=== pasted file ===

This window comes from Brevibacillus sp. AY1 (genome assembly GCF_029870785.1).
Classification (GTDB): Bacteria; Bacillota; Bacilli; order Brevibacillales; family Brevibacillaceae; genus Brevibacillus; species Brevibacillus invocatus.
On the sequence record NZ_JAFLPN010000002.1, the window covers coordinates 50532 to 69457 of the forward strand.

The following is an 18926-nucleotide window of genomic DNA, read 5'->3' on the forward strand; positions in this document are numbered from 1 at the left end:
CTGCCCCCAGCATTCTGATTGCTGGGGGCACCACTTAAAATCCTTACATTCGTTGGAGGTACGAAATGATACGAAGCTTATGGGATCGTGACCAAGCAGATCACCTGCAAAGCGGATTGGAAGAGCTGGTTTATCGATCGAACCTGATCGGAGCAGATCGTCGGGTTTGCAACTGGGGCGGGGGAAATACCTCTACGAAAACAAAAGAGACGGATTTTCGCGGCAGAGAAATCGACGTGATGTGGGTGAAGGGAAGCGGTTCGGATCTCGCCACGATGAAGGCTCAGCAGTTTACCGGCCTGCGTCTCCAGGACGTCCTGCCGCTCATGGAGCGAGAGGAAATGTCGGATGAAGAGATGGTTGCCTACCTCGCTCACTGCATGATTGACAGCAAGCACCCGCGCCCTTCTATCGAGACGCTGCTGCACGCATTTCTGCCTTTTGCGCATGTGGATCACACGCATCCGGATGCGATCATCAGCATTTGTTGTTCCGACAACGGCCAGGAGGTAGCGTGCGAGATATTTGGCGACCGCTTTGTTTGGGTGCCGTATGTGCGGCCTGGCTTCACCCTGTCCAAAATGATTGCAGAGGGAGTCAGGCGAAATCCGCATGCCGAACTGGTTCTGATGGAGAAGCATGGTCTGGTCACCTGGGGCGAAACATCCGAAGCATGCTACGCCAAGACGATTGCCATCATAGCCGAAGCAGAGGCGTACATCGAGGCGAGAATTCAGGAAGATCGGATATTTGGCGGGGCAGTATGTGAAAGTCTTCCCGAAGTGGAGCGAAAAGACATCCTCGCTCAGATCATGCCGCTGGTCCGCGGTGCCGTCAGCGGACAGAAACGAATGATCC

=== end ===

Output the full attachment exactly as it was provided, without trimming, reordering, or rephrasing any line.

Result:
This window comes from Brevibacillus sp. AY1 (genome assembly GCF_029870785.1).
Classification (GTDB): Bacteria; Bacillota; Bacilli; order Brevibacillales; family Brevibacillaceae; genus Brevibacillus; species Brevibacillus invocatus.
On the sequence record NZ_JAFLPN010000002.1, the window covers coordinates 50532 to 69457 of the forward strand.

The following is an 18926-nucleotide window of genomic DNA, read 5'->3' on the forward strand; positions in this document are numbered from 1 at the left end:
CTGCCCCCAGCATTCTGATTGCTGGGGGCACCACTTAAAATCCTTACATTCGTTGGAGGTACGAAATGATACGAAGCTTATGGGATCGTGACCAAGCAGATCACCTGCAAAGCGGATTGGAAGAGCTGGTTTATCGATCGAACCTGATCGGAGCAGATCGTCGGGTTTGCAACTGGGGCGGGGGAAATACCTCTACGAAAACAAAAGAGACGGATTTTCGCGGCAGAGAAATCGACGTGATGTGGGTGAAGGGAAGCGGTTCGGATCTCGCCACGATGAAGGCTCAGCAGTTTACCGGCCTGCGTCTCCAGGACGTCCTGCCGCTCATGGAGCGAGAGGAAATGTCGGATGAAGAGATGGTTGCCTACCTCGCTCACTGCATGATTGACAGCAAGCACCCGCGCCCTTCTATCGAGACGCTGCTGCACGCATTTCTGCCTTTTGCGCATGTGGATCACACGCATCCGGATGCGATCATCAGCATTTGTTGTTCCGACAACGGCCAGGAGGTAGCGTGCGAGATATTTGGCGACCGCTTTGTTTGGGTGCCGTATGTGCGGCCTGGCTTCACCCTGTCCAAAATGATTGCAGAGGGAGTCAGGCGAAATCCGCATGCCGAACTGGTTCTGATGGAGAAGCATGGTCTGGTCACCTGGGGCGAAACATCCGAAGCATGCTACGCCAAGACGATTGCCATCATAGCCGAAGCAGAGGCGTACATCGAGGCGAGAATTCAGGAAGATCGGATATTTGGCGGGGCAGTATGTGAAAGTCTTCCCGAAGTGGAGCGAAAAGACATCCTCGCTCAGATCATGCCGCTGGTCCGCGGTGCCGTCAGCGGACAGAAACGAATGATCC